RICHMOND—Virginians will be able to feed their families a Thanksgiving meal for a little over $6 per person this year, according to an informal price survey conducted by the Virginia Farm Bureau Federation.
The survey of basic grocery items typically found on Thanksgiving tables places the average cost of a traditional meal for 10 adults at $64.24, or $6.42 per person. The menu includes turkey, ham, stuffing, sweet potatoes, russet potatoes, rolls, carrots, green beans, peas, celery, cranberries, milk and pumpkin pie with whipped cream. Prices were reported by volunteer shoppers around the state using no promotional sales or coupons.
A classic Thanksgiving meal with ham, russet potatoes and green beans—all of which were added to the survey in 2018—will cost Virginians an average of $50.57 this year.
This year’s average represents an increase of $11.94 from the 2018 average price of $52.30 for a 10-person meal.
This is the 16th year Farm Bureau has conducted the survey, which is based on an annual survey conducted by the American Farm Bureau Federation
The locality with the highest average cost for a meal this year was Williamsburg at $90.68. The locality with the lowest average cost was Hanover County at $40.26.
Based on surveys at grocery stores throughout Virginia, Farm Bureau found the average cost of a 16-pound turkey was $26.35, or about $1.65 per pound. The 2018 average was $1.29 per pound.
The organization found that the average price for a 4-pound bone-in ham was $8.57; a gallon of whole milk was $3.11; for peas, $1.42; for green beans, $1.48; for a pound bag of sweet potatoes, $1.07; for 5-pound bag of russet potatoes, $3.62; for celery, $1.80; for carrots, $1.06; for pie shells, $2.58; for whipping cream, $1.72; for canned pumpkin pie filling, $3.17; for cranberries, $2.61; for stuffing mix, $2.68; and for rolls, $3 a dozen.
In challenging economic times, farmers throughout Virginia are committed not only to producing quality foods, but also to helping those for whom a holiday-style meal might be a luxury.
“It’s not at all unusual for a county Farm Bureau annual meeting notice to include a request that members bring nonperishable food items for donation to a local food bank,” noted VFBF President Wayne F. Pryor.
Virginia farmers also donate fresh produce and milk to the Federation of Virginia Food Banks, which is made up of seven regional food banks. In 2018 they donated 1.5 million pounds of produce to support the organization’s mission of serving Virginians all year long.
“Food is such a central part of the holiday season. But more than 860,000 Virginians are food-insecure, which means that at some point during the year they struggle to put enough nutritious food on the table for their families,” said Eddie Oliver, executive director of the Federation of Virginia Food Banks.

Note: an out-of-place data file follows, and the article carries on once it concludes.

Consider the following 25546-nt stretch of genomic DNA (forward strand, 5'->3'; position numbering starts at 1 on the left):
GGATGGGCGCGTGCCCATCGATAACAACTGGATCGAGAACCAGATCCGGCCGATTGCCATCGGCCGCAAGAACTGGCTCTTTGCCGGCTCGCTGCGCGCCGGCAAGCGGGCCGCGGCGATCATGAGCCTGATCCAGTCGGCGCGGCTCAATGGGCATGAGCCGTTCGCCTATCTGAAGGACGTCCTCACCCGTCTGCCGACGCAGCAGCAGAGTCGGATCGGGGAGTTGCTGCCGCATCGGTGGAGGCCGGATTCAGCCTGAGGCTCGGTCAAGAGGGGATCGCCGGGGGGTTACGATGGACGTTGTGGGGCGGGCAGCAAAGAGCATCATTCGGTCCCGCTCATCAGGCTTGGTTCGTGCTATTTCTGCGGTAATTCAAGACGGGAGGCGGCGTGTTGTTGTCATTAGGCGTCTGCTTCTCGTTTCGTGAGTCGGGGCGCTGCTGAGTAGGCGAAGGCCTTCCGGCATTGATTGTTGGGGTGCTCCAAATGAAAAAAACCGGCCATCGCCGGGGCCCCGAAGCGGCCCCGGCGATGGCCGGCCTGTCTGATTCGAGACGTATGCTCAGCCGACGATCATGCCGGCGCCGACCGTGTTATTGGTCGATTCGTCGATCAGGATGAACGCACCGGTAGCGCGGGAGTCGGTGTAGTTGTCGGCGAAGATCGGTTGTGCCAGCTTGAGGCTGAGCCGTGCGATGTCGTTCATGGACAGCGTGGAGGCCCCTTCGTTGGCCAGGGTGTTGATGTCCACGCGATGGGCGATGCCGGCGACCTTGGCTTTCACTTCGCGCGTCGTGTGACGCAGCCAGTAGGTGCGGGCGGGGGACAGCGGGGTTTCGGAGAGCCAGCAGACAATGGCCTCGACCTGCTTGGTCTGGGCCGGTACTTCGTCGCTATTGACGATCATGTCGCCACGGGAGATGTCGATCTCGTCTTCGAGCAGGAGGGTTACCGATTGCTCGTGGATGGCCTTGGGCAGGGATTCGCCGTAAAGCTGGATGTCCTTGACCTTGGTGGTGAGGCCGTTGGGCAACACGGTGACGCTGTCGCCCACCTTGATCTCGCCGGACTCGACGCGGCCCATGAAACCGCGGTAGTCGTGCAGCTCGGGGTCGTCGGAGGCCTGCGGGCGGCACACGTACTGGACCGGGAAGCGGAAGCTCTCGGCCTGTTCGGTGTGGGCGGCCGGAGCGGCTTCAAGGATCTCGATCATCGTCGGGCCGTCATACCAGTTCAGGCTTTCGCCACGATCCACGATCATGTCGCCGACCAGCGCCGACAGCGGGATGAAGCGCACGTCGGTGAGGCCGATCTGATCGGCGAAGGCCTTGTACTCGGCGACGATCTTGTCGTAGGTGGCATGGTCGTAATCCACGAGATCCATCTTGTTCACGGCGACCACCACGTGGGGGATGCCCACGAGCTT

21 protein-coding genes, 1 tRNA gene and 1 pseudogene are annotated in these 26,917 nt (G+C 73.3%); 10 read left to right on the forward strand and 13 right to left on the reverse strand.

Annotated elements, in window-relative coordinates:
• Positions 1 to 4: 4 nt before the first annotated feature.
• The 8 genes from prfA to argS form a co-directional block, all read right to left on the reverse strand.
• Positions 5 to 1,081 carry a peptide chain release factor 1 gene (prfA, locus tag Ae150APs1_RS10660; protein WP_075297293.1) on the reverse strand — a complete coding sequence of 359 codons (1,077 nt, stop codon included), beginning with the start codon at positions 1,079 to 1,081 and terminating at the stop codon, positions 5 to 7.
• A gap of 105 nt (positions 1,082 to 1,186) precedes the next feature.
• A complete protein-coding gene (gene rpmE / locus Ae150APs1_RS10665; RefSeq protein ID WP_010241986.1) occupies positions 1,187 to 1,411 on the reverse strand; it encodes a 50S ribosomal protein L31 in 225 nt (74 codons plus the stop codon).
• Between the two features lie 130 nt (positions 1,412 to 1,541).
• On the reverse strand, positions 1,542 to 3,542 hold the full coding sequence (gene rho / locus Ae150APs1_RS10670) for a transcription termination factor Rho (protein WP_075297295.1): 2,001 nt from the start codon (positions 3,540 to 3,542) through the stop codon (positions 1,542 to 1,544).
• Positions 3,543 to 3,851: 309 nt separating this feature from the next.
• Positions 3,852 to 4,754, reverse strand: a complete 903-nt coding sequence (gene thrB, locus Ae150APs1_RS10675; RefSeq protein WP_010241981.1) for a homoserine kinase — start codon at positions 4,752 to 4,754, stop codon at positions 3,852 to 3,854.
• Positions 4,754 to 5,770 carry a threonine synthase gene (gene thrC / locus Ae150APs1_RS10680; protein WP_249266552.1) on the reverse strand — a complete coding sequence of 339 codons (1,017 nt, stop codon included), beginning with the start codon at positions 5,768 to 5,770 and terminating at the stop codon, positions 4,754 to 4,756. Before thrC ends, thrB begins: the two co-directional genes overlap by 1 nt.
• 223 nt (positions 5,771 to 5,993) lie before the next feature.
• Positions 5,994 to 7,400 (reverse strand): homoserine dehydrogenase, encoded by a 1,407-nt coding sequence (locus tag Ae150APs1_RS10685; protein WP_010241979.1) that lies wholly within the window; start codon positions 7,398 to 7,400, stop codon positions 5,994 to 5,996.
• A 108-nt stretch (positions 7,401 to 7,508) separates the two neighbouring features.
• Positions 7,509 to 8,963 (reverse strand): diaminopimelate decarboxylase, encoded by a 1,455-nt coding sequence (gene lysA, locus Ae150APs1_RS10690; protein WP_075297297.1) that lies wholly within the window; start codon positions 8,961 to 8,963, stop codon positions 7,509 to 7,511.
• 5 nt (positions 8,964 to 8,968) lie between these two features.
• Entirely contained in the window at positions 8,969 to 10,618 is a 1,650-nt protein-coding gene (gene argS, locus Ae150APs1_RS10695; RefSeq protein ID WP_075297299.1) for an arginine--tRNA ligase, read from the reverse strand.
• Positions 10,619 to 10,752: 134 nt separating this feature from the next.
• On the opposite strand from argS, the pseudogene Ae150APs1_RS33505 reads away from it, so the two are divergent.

“We really value our partnerships with farmers, and we know they often sacrifice a lot. We know they work hard throughout the year, and we know that times can be tough for them as well, so we appreciate it all the more when they’re able to dig deep and give back. We wouldn’t be able to do any of the work we do if it wasn’t for the food that they grow and produce for us.”
The Federation of Virginia Food Banks welcomes both food and monetary donations. Oliver noted that food banks often can stretch one dollar into four meals due to their partnerships and buying practices. Virginians can donate to the federation and connect to their local food banks at vafoodbanks.org.
“Virginia farmers take pride in producing quality foods for holiday meals, and for everyday meals as well,” Pryor said. “We wish all Virginians a joyful and satisfying holiday season, and hope they will give some thought to their neighbors in need.”
Nationally, an informal survey conducted by the American Farm Bureau Federation found the average cost of a classic Thanksgiving meal for 10 to be $48.91, or $4.89 per person. That represents a 1-cent increase from last year’s national average. A meal that also includes ham, russet potatoes and green beans will cost an average of $62.32, up from $61.72 in 2018.
The increase in the average retail price for ham, whole milk and sweet potatoes are the main drivers behind the slight increase in the cost of the meal, said Dr. John Newton, chief economist for AFBF. The national average cost of a turkey fell from $21.71 in 2018 to $20.80 this year.
Media: Contact Wilmer Stoneman
, VFBF vice president of agriculture, development and innovation, at 804-290-1024; Pam Wiley
, VFBF director of communications, at 804-290-1128; or Oliver
at 785-220-7708. Details about the AFBF survey findings are available at fb.org/newsroom